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What Can We Learn about Racism and Mental Health from Cheslie Kryst’s Suicide?

Former Miss USA suicide a reminder to seek help and practice self-care
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Holistic well-being advocate Portia A. Jackson Preston, DrPH, MPH, says former Miss USA suicide should remind us all to practice sustainable self-care, and seek help via therapy. 

Preston is an Assistant Professor for the Department of Public Health at Cal State Fullerton and is available to speak to media about topics related to the death of Cheslie Kryst, especially how stressors such as racism contribute to health inequity.

“From the outside, Cheslie Kryst seemingly had it all: beauty, brains, and recognition. In 2019, she was one of five Black women who had swept major beauty pageants in the U.S. As a crowned winner of Miss USA and top finisher in Miss Universe, a lawyer, and correspondent for Extra, Ms. Cryst had achieved what many could only dream of. She was spoken of as a bright light by so many that knew her” Preston says.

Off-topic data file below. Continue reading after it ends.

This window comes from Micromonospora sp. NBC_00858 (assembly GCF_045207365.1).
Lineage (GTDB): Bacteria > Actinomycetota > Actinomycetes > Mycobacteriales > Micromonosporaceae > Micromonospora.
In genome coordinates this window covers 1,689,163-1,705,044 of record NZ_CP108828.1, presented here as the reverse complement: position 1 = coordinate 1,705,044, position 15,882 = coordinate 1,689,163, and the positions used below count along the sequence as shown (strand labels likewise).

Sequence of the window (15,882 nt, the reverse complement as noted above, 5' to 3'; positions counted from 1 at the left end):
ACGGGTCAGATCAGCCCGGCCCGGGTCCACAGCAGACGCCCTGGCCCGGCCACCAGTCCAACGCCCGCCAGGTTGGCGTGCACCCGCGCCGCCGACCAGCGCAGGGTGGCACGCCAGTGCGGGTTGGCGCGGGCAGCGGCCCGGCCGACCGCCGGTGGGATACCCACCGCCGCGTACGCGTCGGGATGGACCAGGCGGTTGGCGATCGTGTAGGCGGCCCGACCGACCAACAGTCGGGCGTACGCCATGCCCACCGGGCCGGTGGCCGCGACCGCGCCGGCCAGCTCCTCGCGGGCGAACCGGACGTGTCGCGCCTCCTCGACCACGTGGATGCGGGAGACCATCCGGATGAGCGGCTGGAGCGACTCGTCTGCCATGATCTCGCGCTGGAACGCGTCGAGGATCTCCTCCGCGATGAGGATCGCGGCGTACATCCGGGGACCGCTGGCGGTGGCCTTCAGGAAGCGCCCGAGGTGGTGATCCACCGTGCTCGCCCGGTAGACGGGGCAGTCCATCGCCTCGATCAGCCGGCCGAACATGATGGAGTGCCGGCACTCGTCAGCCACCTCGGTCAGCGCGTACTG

“However, facades can be both crippling and deceiving. Cheslie Kryst spoke openly about the importance of self-care, and shared that she met with a counselor to prioritize her own mental health. However, she also lamented her consciousness of how her own appeal in the eyes of society would fade as she aged. Chelsie used her time and talents to advocate for others, and I believe she used self-care and therapy to advocate for herself in the best way she knew how. Her passing is a reminder that success in the eyes of the world is not enough to heal our deeper wounds. As we seek to understand the fullness of her journey, some of which we may never know, may we slow down and pause for our own healing. It is my hope that the Black wellness movement, and those who hope to support us, will take time to care deeply for ourselves, and to embrace the communal care we hope to provide for others.”

Learn more about Dr. Jackson Preston’s passion for self-care in this video.